As you lie on your deathbed you probably wont be wondering what the ‘in-crowd’ from high school, college, or work thought of you, your wardrobe, and your overpriced car.
Scottsdale, AZ (PRWEB) June 27, 2013
The duty of a palliative nurse is to relieve or lessen the suffering of the charges, without the ability to cure them. Nurse Bronnie Ware spent several years tending to the needs of the dying and was able to detail their final thoughts, ideas and, yes, regrets, in a blog entitled Inspiration and Chai. The blog became so popular as to become the aforementioned book. Although the book was published last year, its import is still reverberating all over the web. Following the recent Collective Evolution article, the Editor of FinanceMarlin.com believes that the information and lessons gleaned from the book cannot be overstated, and lists below the five regrets of the dying and offers tips on how to remedy them:
1. Live life according to personal standards, not what others think or expect. Go ahead, live the dream, whatever it is. The most valuable lesson learned is, as Shakespeare said, “…to thine own self be true…” The senior writer of FinanceMarlin.com can be quoted as saying, “As you lie on your deathbed you probably wont be wondering what the ‘in-crowd’ from high school, college, or work thought of you, your wardrobe, and your overpriced car.” Finance Marlin believes that when one is in their final moments, it’s not about how much money is in the bank, a funeral policy, or who will get what that is running through one’s mind. In final breaths people are more apt to think about the things they would have done differently knowing that none of the petty fights or material things in life truly mattered.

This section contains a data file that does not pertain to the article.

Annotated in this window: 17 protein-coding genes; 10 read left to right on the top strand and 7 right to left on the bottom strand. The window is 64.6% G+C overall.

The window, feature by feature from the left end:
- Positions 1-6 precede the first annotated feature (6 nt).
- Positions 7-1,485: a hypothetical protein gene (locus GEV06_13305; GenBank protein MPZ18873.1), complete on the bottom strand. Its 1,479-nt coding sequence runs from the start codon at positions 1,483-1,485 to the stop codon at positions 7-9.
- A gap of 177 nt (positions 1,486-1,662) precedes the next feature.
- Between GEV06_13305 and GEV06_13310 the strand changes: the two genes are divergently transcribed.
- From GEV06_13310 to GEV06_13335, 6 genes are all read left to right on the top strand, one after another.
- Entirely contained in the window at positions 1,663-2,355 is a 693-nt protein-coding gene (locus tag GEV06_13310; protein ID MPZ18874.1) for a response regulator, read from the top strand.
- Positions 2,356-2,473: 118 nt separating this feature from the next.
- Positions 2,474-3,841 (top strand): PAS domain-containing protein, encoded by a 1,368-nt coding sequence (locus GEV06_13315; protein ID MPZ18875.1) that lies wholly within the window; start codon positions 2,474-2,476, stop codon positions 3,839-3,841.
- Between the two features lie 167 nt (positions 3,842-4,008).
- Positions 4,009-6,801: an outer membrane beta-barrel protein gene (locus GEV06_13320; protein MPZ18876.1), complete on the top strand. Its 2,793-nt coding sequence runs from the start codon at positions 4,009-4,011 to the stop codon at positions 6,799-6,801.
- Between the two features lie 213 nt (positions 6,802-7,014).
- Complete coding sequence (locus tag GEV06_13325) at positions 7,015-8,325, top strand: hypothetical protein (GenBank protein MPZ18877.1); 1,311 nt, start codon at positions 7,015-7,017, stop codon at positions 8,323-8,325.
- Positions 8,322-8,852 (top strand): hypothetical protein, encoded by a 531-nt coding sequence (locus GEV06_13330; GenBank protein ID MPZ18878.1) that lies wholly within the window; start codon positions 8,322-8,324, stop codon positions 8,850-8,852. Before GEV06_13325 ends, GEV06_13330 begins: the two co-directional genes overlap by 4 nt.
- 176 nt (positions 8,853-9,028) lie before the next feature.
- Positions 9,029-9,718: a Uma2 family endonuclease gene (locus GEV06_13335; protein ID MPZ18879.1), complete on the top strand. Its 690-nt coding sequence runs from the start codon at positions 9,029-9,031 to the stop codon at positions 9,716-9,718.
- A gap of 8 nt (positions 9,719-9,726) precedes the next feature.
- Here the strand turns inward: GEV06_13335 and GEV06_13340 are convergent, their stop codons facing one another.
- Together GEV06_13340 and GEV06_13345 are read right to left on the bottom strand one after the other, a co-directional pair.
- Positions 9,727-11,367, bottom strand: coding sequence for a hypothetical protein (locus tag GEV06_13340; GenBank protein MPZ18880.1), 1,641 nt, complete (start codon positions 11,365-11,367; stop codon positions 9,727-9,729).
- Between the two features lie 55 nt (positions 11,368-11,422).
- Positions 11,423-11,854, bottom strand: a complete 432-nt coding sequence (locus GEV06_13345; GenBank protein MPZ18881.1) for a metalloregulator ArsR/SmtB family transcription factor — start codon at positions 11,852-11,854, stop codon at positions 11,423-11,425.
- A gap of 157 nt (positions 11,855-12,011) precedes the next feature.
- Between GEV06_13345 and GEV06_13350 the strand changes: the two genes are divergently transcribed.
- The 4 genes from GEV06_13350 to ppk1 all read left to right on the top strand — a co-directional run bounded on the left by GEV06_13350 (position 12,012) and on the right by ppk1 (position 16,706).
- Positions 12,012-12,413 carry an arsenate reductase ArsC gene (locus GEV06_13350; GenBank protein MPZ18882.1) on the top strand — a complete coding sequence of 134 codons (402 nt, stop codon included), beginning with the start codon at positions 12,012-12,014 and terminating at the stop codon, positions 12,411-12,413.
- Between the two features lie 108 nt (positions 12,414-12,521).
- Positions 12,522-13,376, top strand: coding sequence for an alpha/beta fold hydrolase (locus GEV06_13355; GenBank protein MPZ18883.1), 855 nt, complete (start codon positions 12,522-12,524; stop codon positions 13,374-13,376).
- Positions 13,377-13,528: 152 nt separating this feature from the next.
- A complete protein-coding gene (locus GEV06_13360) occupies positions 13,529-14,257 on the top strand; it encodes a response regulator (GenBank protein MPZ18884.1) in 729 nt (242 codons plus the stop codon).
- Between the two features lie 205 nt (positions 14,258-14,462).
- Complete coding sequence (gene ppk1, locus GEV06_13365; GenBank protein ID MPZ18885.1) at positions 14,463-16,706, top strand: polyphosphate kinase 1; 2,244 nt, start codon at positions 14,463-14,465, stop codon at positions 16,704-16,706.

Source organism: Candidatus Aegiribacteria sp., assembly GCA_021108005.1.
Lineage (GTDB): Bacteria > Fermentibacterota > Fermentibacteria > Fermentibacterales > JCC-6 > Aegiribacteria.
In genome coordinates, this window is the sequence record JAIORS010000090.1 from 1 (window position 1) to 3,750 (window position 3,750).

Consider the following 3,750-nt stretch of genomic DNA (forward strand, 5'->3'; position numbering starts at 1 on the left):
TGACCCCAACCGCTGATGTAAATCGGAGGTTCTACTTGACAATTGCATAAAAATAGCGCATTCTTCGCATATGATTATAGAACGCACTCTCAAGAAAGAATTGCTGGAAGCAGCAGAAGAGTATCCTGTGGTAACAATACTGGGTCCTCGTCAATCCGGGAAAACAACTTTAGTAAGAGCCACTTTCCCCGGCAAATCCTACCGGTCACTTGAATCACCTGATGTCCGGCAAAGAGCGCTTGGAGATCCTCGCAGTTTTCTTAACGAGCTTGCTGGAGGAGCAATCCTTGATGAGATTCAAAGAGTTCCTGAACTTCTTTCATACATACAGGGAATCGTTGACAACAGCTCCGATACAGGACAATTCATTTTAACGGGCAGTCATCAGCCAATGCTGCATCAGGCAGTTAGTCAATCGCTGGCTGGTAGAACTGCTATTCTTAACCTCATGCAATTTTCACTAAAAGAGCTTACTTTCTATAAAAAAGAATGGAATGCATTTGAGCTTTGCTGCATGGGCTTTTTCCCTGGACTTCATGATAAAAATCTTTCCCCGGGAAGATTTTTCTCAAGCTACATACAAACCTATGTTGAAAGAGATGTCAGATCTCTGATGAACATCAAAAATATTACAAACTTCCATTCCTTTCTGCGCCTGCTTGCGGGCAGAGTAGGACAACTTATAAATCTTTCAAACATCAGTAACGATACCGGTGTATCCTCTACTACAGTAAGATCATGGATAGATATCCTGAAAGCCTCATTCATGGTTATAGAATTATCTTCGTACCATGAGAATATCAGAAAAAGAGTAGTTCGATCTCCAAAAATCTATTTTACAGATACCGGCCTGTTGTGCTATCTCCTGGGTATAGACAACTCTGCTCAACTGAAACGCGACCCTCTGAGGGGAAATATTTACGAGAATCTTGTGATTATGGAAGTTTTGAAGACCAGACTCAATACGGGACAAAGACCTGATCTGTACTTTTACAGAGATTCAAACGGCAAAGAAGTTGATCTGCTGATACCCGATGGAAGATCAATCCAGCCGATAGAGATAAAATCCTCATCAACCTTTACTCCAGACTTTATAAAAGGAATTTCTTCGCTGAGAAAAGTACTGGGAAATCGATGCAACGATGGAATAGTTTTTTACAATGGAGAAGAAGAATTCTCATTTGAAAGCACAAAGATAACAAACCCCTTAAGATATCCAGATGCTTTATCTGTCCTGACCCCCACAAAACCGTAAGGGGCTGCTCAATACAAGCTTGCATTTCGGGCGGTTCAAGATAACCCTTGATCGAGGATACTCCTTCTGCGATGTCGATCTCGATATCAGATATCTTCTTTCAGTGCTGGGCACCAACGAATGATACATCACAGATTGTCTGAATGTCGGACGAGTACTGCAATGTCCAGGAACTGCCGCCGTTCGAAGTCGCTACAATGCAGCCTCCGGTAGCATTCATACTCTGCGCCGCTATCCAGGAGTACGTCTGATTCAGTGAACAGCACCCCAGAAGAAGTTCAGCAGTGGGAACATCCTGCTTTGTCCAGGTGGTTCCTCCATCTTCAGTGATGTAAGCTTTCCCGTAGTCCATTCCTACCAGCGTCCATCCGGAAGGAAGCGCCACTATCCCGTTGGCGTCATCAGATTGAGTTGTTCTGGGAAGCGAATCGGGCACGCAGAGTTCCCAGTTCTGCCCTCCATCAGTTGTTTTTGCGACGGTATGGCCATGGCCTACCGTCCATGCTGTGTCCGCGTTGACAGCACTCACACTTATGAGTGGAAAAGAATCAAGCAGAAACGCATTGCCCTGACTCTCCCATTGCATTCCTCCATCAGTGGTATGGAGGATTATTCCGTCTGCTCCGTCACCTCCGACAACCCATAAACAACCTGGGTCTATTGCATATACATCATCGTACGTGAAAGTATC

2. Slow down and find the time, right now. One of the biggest regrets, mainly from men, is that they worked too hard and missed their children’s childhoods and their partner’s companionship.
3. & 4. Personal expression and the ability to acknowledge feelings also proved regretful to many. Frequently people suppress their own desires and/or feelings in exchange for a perceived greater good. The lesson learned here is that joy and happiness are a choice. Choose them.
5. Cherish friendships. Ms. Ware found that "…everyone misses their friends when they’re dying." People, wrapped up in their own lives, let friends fall by the wayside. The remedy is to pick up the phone now and call the people who matter.
The biggest lesson to be learned from the list of regrets is immediacy. The key is to act right now while there is time and hope left.
FinanceMarlin.com details the top five regrets of dying people and gives details on how to avoid them.
About Finance Marlin:
FinanceMarlin.com is a website dedicated to advocating for seniors and providing value to all aspects of their lives.